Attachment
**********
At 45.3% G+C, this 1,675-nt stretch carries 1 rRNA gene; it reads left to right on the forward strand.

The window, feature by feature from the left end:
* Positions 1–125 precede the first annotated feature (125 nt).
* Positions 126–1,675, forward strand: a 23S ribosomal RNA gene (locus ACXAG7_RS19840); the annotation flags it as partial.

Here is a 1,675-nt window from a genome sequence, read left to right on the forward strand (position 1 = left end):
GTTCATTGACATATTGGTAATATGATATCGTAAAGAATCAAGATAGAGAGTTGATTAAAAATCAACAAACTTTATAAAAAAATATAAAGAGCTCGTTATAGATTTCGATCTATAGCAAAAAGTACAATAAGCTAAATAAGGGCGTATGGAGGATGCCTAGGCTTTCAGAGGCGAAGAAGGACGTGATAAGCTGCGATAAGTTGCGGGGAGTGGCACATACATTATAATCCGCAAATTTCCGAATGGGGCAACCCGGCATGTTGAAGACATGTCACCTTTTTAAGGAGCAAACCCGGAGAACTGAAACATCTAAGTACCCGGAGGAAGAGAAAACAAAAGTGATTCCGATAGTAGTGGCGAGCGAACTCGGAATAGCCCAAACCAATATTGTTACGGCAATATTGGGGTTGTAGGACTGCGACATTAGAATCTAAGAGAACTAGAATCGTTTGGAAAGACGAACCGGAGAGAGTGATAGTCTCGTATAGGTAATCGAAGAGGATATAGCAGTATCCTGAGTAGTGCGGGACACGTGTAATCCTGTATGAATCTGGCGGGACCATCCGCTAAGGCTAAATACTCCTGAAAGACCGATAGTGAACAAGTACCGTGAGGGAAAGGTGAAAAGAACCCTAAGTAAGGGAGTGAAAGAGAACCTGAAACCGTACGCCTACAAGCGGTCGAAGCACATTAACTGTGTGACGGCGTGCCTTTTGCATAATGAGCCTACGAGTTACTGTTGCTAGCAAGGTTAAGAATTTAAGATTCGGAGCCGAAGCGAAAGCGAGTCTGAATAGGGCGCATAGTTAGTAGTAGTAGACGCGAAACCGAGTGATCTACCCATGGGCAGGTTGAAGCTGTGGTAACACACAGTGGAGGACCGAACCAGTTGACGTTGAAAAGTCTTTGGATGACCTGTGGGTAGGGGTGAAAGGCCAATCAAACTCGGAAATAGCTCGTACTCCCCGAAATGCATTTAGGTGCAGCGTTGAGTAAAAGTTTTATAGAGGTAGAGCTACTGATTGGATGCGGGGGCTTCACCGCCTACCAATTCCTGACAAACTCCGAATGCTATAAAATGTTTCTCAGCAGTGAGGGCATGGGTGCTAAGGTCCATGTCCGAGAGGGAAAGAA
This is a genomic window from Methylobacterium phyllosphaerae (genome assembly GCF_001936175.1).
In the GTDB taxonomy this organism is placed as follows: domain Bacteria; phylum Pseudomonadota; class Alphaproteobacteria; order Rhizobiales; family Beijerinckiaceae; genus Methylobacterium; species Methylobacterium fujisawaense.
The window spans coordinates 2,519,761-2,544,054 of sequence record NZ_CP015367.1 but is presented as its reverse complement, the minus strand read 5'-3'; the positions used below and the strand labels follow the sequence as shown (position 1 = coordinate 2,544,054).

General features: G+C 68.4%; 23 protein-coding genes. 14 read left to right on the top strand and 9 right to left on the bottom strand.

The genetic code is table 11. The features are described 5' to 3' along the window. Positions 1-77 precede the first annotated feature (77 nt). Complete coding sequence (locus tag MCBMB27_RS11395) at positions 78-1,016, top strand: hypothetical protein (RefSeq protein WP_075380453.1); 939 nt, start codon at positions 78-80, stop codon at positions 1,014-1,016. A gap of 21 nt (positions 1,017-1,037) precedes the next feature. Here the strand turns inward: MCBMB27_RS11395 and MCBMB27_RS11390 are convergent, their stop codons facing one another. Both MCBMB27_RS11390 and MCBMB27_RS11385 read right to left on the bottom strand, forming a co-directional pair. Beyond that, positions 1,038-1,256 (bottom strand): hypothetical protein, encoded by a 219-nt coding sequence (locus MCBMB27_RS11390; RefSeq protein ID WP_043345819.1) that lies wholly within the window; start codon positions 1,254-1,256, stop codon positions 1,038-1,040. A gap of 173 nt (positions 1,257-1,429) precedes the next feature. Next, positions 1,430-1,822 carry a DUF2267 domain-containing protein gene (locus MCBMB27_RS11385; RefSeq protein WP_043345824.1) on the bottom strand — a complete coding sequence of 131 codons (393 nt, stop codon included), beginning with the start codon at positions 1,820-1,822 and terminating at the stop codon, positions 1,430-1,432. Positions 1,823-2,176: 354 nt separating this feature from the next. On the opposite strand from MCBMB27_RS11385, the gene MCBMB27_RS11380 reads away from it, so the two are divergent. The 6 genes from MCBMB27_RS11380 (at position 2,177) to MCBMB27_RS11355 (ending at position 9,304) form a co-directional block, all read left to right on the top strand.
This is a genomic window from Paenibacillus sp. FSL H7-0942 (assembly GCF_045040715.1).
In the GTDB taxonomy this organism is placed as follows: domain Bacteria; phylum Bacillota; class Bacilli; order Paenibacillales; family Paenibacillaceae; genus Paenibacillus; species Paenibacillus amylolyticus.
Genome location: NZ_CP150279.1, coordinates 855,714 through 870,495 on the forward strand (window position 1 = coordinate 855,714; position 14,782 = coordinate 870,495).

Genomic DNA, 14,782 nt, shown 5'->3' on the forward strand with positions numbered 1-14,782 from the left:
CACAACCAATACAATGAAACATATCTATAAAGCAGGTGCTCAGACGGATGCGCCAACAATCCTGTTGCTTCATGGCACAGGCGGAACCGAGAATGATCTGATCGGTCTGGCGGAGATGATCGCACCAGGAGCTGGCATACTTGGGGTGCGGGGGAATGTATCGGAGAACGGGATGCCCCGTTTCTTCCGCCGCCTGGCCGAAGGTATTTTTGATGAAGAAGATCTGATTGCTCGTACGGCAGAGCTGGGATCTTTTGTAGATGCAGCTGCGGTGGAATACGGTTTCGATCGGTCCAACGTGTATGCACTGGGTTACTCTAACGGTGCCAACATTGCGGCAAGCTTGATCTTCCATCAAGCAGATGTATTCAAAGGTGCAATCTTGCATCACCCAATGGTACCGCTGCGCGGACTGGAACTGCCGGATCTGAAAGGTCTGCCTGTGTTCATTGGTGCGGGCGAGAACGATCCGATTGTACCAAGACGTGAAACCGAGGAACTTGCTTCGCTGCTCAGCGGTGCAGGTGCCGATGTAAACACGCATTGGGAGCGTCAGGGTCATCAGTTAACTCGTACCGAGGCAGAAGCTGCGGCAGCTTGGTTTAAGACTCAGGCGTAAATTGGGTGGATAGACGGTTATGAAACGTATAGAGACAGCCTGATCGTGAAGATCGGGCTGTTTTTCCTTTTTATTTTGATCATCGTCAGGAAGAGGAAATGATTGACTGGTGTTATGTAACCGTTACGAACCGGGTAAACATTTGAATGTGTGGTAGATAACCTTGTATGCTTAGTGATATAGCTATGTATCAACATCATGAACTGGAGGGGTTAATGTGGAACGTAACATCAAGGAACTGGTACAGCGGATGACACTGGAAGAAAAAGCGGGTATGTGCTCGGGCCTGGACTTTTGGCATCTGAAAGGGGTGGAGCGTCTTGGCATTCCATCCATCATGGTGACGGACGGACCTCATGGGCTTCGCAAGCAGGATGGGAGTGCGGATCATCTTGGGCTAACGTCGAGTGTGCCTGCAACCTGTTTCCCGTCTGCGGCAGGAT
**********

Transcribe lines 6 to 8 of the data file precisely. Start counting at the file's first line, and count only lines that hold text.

GTTCATTGACATATTGGTAATATGATATCGTAAAGAATCAAGATAGAGAGTTGATTAAAAATCAACAAACTTTATAAAAAAATATAAAGAGCTCGTTATAGATTTCGATCTATAGCAAAAAGTACAATAAGCTAAATAAGGGCGTATGGAGGATGCCTAGGCTTTCAGAGGCGAAGAAGGACGTGATAAGCTGCGATAAGTTGCGGGGAGTGGCACATACATTATAATCCGCAAATTTCCGAATGGGGCAACCCGGCATGTTGAAGACATGTCACCTTTTTAAGGAGCAAACCCGGAGAACTGAAACATCTAAGTACCCGGAGGAAGAGAAAACAAAAGTGATTCCGATAGTAGTGGCGAGCGAACTCGGAATAGCCCAAACCAATATTGTTACGGCAATATTGGGGTTGTAGGACTGCGACATTAGAATCTAAGAGAACTAGAATCGTTTGGAAAGACGAACCGGAGAGAGTGATAGTCTCGTATAGGTAATCGAAGAGGATATAGCAGTATCCTGAGTAGTGCGGGACACGTGTAATCCTGTATGAATCTGGCGGGACCATCCGCTAAGGCTAAATACTCCTGAAAGACCGATAGTGAACAAGTACCGTGAGGGAAAGGTGAAAAGAACCCTAAGTAAGGGAGTGAAAGAGAACCTGAAACCGTACGCCTACAAGCGGTCGAAGCACATTAACTGTGTGACGGCGTGCCTTTTGCATAATGAGCCTACGAGTTACTGTTGCTAGCAAGGTTAAGAATTTAAGATTCGGAGCCGAAGCGAAAGCGAGTCTGAATAGGGCGCATAGTTAGTAGTAGTAGACGCGAAACCGAGTGATCTACCCATGGGCAGGTTGAAGCTGTGGTAACACACAGTGGAGGACCGAACCAGTTGACGTTGAAAAGTCTTTGGATGACCTGTGGGTAGGGGTGAAAGGCCAATCAAACTCGGAAATAGCTCGTACTCCCCGAAATGCATTTAGGTGCAGCGTTGAGTAAAAGTTTTATAGAGGTAGAGCTACTGATTGGATGCGGGGGCTTCACCGCCTACCAATTCCTGACAAACTCCGAATGCTATAAAATGTTTCTCAGCAGTGAGGGCATGGGTGCTAAGGTCCATGTCCGAGAGGGAAAGAA
This is a genomic window from Methylobacterium phyllosphaerae (genome assembly GCF_001936175.1).
In the GTDB taxonomy this organism is placed as follows: domain Bacteria; phylum Pseudomonadota; class Alphaproteobacteria; order Rhizobiales; family Beijerinckiaceae; genus Methylobacterium; species Methylobacterium fujisawaense.